States push back on Trump admin's request for COVID-19 vaccine patient data
Some state governments have resisted requests from the U.S. Centers for Disease Control and Prevention to sign data use agreements that would share information about individuals who had received the COVID-19 vaccine.
Leaders from several states raised privacy concerns about the idea, with The New York Times reporting that New York Gov. Andrew Cuomo worried that such a practice would dissuade undocumented people from getting inoculated. Minnesota officials, meanwhile, said they planned to submit de-identified data on a daily basis once the vaccine campaigns began. Colorado leaders also said the state planned to strip personally identifiable information from data before submission.
Trump administration officials said this week that the data was necessary to generate a comprehensive picture of the COVID-19 national uptake, as well as aiding individuals who may get one dose of the vaccine and then travel across state lines before getting the second.
WHY IT MATTERS
The U.S. Department of Health and Human Services partnered with data-mining firm Palantir earlier this fall to develop a system to track the manufacture, distribution and administration of the COVID-19 vaccine.
That platform, known as Tiberius, will integrate information related to manufacturing, supply chain, delivery and administration of the vaccine, among other data.
"HHS and CDC, working with partners, have developed a technical architecture to facilitate the transmission of jurisdictional vaccine administration data from various sources to CDC, and then to HHS’s Tiberius analytic platform, to generate a comprehensive picture of COVID-19 vaccine uptake nationally," said the Data Use and Sharing Agreement some states are resisting.
The federal government has maintained that "no personally identifiable or personal health information is contained in the Tiberius system." Deacon Maddox, who runs Operation Warp Speed's data and analysis system, said the "only number" being asked for is date of birth (rather than Social Security number or driver's license number).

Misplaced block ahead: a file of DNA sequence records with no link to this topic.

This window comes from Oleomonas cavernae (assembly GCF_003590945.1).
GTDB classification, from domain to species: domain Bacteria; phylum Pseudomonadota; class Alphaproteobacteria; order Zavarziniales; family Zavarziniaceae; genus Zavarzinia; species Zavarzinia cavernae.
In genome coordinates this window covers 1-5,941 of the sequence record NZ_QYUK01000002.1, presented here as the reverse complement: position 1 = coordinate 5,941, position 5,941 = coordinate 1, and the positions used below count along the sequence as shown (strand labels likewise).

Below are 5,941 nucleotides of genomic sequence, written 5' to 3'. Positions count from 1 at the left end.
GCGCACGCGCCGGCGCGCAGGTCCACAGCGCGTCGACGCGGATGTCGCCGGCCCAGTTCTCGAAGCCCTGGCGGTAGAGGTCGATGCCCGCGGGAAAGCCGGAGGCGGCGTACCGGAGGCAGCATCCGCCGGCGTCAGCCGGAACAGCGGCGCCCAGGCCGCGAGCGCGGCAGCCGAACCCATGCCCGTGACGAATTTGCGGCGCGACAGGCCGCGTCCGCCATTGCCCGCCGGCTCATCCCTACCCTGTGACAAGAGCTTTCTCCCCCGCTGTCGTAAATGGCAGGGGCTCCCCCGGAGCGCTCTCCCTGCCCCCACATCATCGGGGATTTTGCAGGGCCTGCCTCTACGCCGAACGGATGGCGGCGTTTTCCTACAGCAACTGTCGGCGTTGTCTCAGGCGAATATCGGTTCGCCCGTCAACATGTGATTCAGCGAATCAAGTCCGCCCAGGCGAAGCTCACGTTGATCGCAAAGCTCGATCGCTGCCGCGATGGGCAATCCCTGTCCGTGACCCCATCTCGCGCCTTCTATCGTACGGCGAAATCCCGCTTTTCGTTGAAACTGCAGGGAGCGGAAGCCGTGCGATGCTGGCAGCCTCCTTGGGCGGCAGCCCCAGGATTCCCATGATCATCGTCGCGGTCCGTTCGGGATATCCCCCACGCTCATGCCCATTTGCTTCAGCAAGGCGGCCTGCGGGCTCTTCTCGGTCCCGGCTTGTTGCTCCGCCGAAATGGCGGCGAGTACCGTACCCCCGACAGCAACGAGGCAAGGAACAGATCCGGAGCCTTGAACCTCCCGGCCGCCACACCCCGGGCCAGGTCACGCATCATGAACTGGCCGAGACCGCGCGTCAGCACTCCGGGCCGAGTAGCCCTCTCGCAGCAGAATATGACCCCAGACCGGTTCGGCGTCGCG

Still, the New York Times reported, the administration is requiring states to submit personal information – including names, birth dates, ethnicities and addresses – of those who had obtained the COVID-19 vaccine.
The DUA says that the "record-level, identifiable" dataset, which will reside in a cloud-hosted data repository known as Data Clearinghouse and will contain identifiable elements, is being requested to verify second-dose vaccination, to assess vaccine safety and to allow for vaccine effectiveness monitoring.
The DUA also notes that the Clearinghouse can be used by local jurisdictions or healthcare providers to enable appropriate administration and dosing for those receiving vaccines.
The "record-level redacted dataset," which does not include 16 of the 18 HIPAA identifiers, is a condensed version of the identifiable dataset and will reside in the cloud-hosted data repository known as the Immunization (IZ) Data Lake. These data will also be used to monitor vaccine uptake.
"CDC and HHS will not be authorized to view identifiable portions of PHI stored in the DCH, but redacted PHI will be transferred to the IZ Data Lake. This information will be used to track and report progress of COVID-19 vaccine administration over time," read the DUA.
HHS and CDC representatives did not respond to requests for comment about who is responsible for ensuring those agencies would not have access to the DCH.
Regarding data security, HHS and CDC pledged to store and transfer data with best practices for confidentiality and "to establish appropriate administrative, technical, and physical safeguards to prevent unauthorized access to the Covered Data."
Should there be a data breach, a CDC representative will contact the jurisdiction within one hour with regard to personally identifiable or protected health information, and 24 hours for non-PII or non-PHI, to provide the response plan.
THE LARGER TREND
The specifics around vaccine distribution have remained somewhat murky, even as the FDA prepares to issue a probable Emergency Use Authorization.
"It's not tomorrow's problem, but it's not next year's either," said Chris Hale, CEO and cofounder of the global procurement company Kountable, regarding the supply chain process.
And when it comes to cybersecurity around that process, experts have also raised concerns.
"Clearly all that information [about patient distribution] is going to be recorded," said Nigel Thorpe, technical director at the enterprise security firm SecureAge. "That data is going to be stored somewhere. And any piece of data, no matter how inconsequential it might be, is a useful thing for a cybercriminal."
ON THE RECORD
"Since data may only be used in furtherance of the public health COVID-19 response, data about individual vaccine recipients may not be used to market commercial services to individual patients or nonpatients, to assist in bill collection services, or for any civil or criminal prosecution or enforcement, including, but not limited to, immigration enforcement, against such individuals whose information is shared pursuant to this DUA," reads the DUA.